Submitted by W.ashington Association of Sewer and Water Districts.
Water and sewer districts throughout the state are taking all steps necessary to continue providing safe and reliable water and sewer services for the duration of this emergency. In recognition of the pandemic’s economic impact, special purpose water and sewer districts are also considering and implementing financial relief for customers that include waived late fees, deferred shut-offs, and incremental payment plans to help customers through this difficult time.
The novel coronavirus / COVID-19 virus has not been detected in tap water. Standard procedures for tap water filtration, disinfection, and treatment removes or inactivate the virus. In contrast, bottled water is not required to meet the same standards, it’s much more expensive, and both the manufacturing and resulting empty plastic bottles are harmful to our environment. We encourage everyone to use (and store) tap water—it’s the safest, least expensive, and most environmentally sound source of water.
Sewer utilities also present no known risk. Current data suggests that standard municipal wastewater treatment practices are sufficient to inactivate coronaviruses. The CDC is reviewing all data on COVID-19 transmission pathways and believes the risk of transmission through sewer systems is low.
PUT ALL DISPOSABLE WIPES IN THE GARBAGE, NOT THE TOILET
There is a significant risk to the sewer utility in the form of disposable wipes. Even though some disinfectant wipes are labeled “flushable,” our experience has shown this is not the case. [See photos- Wipes jammed in sewer infrastructure at Lake Stevens Sewer District] Disposable baby wipes, disinfecting “pop up” wipes, paper towels, and even small make-up remover wipes are the #1 cause of a clogged sewer line. Homeowners are responsible for the cost of repairing a clogged sewer line—this is not a problem or an expense anyone wants to incur during a public emergency. Please dispose of all types of wipes in the garbage.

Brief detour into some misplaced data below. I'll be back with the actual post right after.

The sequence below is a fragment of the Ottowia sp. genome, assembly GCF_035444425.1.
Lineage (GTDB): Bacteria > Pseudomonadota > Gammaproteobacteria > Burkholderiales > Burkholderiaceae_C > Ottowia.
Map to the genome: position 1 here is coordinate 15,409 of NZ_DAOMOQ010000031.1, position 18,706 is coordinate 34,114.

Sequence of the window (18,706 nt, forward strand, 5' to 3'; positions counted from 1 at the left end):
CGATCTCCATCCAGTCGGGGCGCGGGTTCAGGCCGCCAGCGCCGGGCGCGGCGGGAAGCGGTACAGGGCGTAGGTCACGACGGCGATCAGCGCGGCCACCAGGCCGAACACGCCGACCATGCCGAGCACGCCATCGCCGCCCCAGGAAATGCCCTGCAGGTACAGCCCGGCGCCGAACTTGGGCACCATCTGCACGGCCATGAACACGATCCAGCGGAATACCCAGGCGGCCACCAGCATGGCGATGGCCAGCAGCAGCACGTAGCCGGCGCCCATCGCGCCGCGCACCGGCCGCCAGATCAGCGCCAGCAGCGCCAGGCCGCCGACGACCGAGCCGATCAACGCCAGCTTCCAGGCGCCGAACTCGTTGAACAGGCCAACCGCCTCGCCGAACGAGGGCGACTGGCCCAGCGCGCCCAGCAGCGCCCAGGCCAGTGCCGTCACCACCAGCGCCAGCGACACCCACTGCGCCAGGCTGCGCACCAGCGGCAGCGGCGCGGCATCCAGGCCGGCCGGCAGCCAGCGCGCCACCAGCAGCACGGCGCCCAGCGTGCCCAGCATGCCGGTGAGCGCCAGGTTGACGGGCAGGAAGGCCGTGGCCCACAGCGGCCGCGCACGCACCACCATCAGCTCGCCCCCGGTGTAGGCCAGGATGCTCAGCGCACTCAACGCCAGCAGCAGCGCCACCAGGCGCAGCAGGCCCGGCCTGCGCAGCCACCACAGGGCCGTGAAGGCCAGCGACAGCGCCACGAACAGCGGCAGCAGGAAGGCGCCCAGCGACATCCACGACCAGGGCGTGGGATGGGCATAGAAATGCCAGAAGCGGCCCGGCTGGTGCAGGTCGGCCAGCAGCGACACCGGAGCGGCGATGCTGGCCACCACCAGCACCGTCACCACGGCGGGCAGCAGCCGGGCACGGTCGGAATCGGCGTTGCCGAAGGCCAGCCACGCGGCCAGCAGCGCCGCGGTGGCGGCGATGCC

Water and sewer districts are working to ease the immediate financial pain for customers. For example, North City Water District Manager, Diane Pottinger, reports the District will not terminate water service to any account, charge late fees, or file any new liens. Northshore Utility District Manager, Al Nelson, reports they suspended shut-offs’ and late fees, and have unlocked pre-existing service terminations of occupied buildings. Other actions are under consideration by the elected boards of the districts.
As a state-wide association of 182 special purpose districts, the Washington Association of Sewer & Water Districts supports districts that provide water, sewer, or combined water and sewer utility services. Special purpose water districts serve 22% of our state’s population; special-purpose sewer districts serve 21 percent.